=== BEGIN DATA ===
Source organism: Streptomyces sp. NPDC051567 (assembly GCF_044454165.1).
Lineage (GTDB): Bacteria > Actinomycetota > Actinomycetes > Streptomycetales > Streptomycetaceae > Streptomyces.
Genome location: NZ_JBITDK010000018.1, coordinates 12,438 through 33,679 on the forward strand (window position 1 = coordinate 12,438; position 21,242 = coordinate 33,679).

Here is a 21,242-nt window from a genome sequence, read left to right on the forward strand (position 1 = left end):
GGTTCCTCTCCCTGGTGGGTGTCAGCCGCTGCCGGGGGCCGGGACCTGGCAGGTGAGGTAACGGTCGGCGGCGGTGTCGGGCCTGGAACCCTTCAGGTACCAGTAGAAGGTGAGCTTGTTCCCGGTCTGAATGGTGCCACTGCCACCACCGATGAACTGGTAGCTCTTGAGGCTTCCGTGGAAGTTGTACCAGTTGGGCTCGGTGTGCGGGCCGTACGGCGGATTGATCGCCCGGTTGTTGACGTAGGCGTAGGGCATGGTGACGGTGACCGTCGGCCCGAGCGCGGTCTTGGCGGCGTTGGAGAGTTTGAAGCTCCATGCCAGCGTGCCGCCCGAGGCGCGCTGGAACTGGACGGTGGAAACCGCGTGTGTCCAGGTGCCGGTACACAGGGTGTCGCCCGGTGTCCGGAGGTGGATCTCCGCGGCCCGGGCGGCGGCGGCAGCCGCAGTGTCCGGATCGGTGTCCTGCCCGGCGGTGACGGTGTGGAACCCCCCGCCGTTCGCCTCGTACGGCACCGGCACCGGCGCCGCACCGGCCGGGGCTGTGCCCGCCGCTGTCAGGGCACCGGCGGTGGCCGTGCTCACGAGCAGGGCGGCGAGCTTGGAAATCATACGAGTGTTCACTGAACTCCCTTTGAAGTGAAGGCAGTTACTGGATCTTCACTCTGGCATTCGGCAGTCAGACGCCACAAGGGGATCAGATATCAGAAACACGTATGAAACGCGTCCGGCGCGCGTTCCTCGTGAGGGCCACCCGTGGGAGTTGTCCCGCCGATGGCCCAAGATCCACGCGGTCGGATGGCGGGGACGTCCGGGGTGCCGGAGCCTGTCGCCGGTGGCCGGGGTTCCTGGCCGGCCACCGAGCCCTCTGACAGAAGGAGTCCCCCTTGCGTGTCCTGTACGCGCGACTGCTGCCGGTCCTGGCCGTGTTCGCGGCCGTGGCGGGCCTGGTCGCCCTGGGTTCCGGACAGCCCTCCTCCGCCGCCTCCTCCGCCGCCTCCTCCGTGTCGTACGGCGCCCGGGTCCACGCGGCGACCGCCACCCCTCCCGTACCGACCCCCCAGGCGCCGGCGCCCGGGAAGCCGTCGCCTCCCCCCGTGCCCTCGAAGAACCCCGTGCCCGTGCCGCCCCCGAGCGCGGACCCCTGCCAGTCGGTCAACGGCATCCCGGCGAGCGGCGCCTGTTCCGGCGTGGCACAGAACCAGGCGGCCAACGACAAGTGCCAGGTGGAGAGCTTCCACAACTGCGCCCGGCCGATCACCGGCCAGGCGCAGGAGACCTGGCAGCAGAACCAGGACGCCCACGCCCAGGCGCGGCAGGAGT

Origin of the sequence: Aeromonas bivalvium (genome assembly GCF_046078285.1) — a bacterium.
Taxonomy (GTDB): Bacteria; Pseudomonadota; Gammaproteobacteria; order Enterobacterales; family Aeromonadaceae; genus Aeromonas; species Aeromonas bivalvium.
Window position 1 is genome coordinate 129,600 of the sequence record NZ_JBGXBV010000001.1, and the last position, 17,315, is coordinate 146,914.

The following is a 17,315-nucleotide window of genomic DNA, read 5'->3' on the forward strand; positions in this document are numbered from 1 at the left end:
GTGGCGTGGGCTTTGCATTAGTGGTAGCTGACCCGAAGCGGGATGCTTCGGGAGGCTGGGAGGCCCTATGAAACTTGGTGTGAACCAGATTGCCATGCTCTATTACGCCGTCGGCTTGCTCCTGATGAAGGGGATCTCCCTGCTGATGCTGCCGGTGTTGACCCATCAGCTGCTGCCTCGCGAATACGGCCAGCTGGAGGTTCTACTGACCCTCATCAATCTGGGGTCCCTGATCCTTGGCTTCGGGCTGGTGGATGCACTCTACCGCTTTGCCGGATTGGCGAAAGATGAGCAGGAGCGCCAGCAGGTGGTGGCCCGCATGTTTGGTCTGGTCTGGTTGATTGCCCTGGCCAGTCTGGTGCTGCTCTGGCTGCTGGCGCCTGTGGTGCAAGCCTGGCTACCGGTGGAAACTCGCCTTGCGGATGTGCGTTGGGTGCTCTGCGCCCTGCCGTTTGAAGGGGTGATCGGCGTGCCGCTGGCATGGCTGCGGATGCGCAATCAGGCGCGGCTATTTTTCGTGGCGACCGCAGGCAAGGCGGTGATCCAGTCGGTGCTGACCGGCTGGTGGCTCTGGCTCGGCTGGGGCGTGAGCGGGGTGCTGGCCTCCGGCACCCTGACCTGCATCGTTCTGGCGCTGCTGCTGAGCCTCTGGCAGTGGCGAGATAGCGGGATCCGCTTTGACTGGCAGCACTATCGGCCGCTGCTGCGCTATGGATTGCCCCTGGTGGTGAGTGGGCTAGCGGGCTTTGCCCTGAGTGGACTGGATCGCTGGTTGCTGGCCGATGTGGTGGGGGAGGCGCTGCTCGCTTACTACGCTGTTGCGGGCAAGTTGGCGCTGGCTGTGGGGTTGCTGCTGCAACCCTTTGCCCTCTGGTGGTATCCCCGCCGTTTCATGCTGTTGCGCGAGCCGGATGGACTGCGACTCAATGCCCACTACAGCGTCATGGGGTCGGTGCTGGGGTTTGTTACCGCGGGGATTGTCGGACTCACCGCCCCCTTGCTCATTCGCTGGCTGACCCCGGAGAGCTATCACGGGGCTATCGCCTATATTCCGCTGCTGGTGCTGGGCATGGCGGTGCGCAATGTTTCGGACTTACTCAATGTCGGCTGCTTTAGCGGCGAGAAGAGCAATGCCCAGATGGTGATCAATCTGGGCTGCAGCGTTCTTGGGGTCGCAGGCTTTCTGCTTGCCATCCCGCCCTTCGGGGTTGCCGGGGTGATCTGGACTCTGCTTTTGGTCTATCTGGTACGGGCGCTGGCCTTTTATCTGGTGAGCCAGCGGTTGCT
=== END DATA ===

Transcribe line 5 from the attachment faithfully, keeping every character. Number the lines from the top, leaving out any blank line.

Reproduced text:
GGTTCCTCTCCCTGGTGGGTGTCAGCCGCTGCCGGGGGCCGGGACCTGGCAGGTGAGGTAACGGTCGGCGGCGGTGTCGGGCCTGGAACCCTTCAGGTACCAGTAGAAGGTGAGCTTGTTCCCGGTCTGAATGGTGCCACTGCCACCACCGATGAACTGGTAGCTCTTGAGGCTTCCGTGGAAGTTGTACCAGTTGGGCTCGGTGTGCGGGCCGTACGGCGGATTGATCGCCCGGTTGTTGACGTAGGCGTAGGGCATGGTGACGGTGACCGTCGGCCCGAGCGCGGTCTTGGCGGCGTTGGAGAGTTTGAAGCTCCATGCCAGCGTGCCGCCCGAGGCGCGCTGGAACTGGACGGTGGAAACCGCGTGTGTCCAGGTGCCGGTACACAGGGTGTCGCCCGGTGTCCGGAGGTGGATCTCCGCGGCCCGGGCGGCGGCGGCAGCCGCAGTGTCCGGATCGGTGTCCTGCCCGGCGGTGACGGTGTGGAACCCCCCGCCGTTCGCCTCGTACGGCACCGGCACCGGCGCCGCACCGGCCGGGGCTGTGCCCGCCGCTGTCAGGGCACCGGCGGTGGCCGTGCTCACGAGCAGGGCGGCGAGCTTGGAAATCATACGAGTGTTCACTGAACTCCCTTTGAAGTGAAGGCAGTTACTGGATCTTCACTCTGGCATTCGGCAGTCAGACGCCACAAGGGGATCAGATATCAGAAACACGTATGAAACGCGTCCGGCGCGCGTTCCTCGTGAGGGCCACCCGTGGGAGTTGTCCCGCCGATGGCCCAAGATCCACGCGGTCGGATGGCGGGGACGTCCGGGGTGCCGGAGCCTGTCGCCGGTGGCCGGGGTTCCTGGCCGGCCACCGAGCCCTCTGACAGAAGGAGTCCCCCTTGCGTGTCCTGTACGCGCGACTGCTGCCGGTCCTGGCCGTGTTCGCGGCCGTGGCGGGCCTGGTCGCCCTGGGTTCCGGACAGCCCTCCTCCGCCGCCTCCTCCGCCGCCTCCTCCGTGTCGTACGGCGCCCGGGTCCACGCGGCGACCGCCACCCCTCCCGTACCGACCCCCCAGGCGCCGGCGCCCGGGAAGCCGTCGCCTCCCCCCGTGCCCTCGAAGAACCCCGTGCCCGTGCCGCCCCCGAGCGCGGACCCCTGCCAGTCGGTCAACGGCATCCCGGCGAGCGGCGCCTGTTCCGGCGTGGCACAGAACCAGGCGGCCAACGACAAGTGCCAGGTGGAGAGCTTCCACAACTGCGCCCGGCCGATCACCGGCCAGGCGCAGGAGACCTGGCAGCAGAACCAGGACGCCCACGCCCAGGCGCGGCAGGAGT